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Lachlan Kanoniuk's picture
Lachlan Kanoniuk Joined: 9th December 2010
Last seen: 12th December 2013
Tote Hotel
71 Johnston St

Casadeldisco Records 10 Year Anniversary @ The Tote

Lachlan Kanoniuk's picture
Lachlan Kanoniuk Joined: 9th December 2010
Last seen: 12th December 2013

On this chilly Saturday night it was a bustling and packed Tote that greeted revelers. This was the second night of celebrations for proudly underground Melbourne label Casadeldisco that has been releasing local and international punk and rock acts for ten years.


Tonight’s lineup was all about the harder edged side of Casadeldisco’s stable with The Grenadiers opening proceedings, then melodic punk legends Blueline Medic followed by New Zealanders Somerset and finally The Nation Blue headlining for what is tipped to be their only live show this year.


For me, there exists a deeply personal relationship with The Nation Blue’s music that first started back in 2001 when I saw a stodgily made film clip on Channel V’s Late Shift. In the clip three guys who looked like they had just finished tagging a skate park were thrashing and lurching as the guitarist sang “my heart is a phantom limb” with a broad Australian accent. That was the beginning of my relationship with The Nation Blue frontman Tom Lyngcoln's confessional and at time’s confronting lyricism and vocal delivery.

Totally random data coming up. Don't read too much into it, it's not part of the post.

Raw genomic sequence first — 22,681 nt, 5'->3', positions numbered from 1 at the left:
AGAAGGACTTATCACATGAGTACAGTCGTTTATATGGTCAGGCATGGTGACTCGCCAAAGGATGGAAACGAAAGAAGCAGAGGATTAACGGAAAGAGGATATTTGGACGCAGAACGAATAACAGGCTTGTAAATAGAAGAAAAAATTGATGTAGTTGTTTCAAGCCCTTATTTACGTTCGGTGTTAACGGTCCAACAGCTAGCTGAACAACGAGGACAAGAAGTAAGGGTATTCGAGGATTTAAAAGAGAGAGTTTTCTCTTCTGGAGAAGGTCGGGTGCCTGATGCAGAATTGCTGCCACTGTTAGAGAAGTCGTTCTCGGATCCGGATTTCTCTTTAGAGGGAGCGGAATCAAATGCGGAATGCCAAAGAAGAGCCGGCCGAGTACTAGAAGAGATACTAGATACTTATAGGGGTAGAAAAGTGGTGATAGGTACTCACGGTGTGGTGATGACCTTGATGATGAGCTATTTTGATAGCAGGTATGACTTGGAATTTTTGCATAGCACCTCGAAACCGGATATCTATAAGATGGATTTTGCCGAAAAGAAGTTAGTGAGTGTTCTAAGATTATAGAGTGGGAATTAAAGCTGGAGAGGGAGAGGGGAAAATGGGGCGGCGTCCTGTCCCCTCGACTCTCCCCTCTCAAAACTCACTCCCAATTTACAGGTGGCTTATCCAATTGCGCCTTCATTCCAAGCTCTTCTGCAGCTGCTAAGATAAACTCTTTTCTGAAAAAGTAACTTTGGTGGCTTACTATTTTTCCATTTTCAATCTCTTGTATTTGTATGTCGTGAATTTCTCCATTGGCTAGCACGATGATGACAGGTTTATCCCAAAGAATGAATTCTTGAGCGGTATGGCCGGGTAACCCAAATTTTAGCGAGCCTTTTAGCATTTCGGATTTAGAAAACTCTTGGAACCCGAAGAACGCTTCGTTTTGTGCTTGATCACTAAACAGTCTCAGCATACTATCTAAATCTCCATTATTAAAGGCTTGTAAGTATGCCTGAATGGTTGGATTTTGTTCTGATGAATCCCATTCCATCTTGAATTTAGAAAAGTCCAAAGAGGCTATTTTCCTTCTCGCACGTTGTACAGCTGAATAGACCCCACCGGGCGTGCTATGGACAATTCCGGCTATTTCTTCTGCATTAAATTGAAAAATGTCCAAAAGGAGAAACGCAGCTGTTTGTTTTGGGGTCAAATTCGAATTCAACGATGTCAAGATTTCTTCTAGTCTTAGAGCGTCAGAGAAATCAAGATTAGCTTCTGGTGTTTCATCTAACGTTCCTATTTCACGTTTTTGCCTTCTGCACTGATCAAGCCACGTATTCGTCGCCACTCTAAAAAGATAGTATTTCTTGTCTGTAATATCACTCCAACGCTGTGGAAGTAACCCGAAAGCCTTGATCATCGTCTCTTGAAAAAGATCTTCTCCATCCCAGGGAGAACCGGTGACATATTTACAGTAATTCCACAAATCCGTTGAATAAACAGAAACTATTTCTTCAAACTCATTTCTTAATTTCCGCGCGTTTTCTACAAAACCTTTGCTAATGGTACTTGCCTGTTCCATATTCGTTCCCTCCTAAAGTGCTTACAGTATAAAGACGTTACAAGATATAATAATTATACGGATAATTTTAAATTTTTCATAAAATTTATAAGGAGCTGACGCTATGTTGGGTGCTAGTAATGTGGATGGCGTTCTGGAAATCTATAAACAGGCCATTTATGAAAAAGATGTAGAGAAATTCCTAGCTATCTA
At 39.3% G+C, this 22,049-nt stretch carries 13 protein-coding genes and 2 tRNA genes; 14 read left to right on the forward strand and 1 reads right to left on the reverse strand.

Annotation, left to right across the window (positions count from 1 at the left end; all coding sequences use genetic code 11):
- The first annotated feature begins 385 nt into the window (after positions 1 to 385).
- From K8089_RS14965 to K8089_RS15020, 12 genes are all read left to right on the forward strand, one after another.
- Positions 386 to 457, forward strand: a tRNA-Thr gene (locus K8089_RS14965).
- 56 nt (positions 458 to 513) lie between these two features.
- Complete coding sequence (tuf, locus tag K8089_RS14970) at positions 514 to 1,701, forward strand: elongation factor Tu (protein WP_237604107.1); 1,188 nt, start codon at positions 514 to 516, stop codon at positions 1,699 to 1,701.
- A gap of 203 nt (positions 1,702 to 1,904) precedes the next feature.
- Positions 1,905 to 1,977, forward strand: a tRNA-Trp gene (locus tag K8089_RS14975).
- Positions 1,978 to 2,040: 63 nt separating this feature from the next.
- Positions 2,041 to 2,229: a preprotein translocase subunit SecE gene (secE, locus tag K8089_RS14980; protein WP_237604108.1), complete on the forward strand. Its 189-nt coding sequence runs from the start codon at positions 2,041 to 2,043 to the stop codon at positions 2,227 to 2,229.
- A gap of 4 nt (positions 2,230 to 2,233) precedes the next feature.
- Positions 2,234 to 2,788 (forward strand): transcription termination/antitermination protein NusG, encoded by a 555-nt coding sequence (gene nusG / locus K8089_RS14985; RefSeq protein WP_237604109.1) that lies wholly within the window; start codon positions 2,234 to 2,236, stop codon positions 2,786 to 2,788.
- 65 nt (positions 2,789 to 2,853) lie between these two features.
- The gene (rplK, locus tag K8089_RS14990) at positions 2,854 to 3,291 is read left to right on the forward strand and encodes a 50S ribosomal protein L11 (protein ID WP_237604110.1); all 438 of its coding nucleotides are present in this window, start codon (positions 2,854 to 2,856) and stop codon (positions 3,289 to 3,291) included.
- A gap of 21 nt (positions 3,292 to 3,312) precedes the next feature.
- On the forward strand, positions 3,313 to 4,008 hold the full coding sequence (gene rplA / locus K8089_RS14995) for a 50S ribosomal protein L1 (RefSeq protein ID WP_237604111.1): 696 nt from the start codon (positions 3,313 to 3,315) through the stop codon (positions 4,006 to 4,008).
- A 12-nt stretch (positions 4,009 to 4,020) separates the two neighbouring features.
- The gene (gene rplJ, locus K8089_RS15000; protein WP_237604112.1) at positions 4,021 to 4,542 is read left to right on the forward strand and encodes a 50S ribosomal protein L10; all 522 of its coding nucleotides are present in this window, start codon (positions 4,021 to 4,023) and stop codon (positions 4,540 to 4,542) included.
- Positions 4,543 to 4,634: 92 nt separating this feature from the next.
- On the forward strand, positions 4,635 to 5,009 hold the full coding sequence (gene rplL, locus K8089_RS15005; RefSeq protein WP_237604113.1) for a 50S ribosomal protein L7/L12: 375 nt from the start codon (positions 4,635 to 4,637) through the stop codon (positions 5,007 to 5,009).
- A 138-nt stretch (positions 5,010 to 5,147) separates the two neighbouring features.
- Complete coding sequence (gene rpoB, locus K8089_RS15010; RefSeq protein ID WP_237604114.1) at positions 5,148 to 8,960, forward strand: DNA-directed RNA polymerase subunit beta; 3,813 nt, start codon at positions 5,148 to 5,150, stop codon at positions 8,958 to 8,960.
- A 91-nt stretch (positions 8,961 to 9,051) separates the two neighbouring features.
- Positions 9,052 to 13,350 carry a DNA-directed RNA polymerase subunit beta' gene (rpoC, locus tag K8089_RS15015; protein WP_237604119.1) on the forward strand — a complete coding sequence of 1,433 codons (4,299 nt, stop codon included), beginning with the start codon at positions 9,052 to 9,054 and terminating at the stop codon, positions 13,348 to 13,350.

The Nation Blue’s set for tonight consisted of songs from all stages of their 12 year/four album career. They opened with the ominous Exile from 2007’s Protest Songs: the song started with a slightly distracted Lyngcoln hitting the neck of his guitar with a drum stick, creating an eerie echo effect. Then slowly the song began to take form as each strum built towards the avalanche of noise that was the first verse as both Lyngcoln and bass player Matt Weston shouted together, sounding like the footy team from hell.


At the mid point of the set they performed two tracks from their 2000 debut Blueprint Modern Noise with the brutal Heart Is A Phantom Limb (Reaction Vs. Intention) and the cacophonous Higher Form. The song Higher Form has been a regular inclusion in The Nation Blue’s sets for the past 12 years and tonight the song was probably the highest impact point of the performance. It began with an achingly clean guitar riff before a head-injury worth mess of drums, bass and vocals overwhelmed and distorted what was once delicate and refined.


Tonight’s show was a wonderful and successful celebration of Melbourne’s underground rock scene and the memory of The Nation Blue’s killer set will be there long after my ears stop ringing.




LOVED: The emotion.

HATED: The lack of moshing.

DRANK: Bass Strait.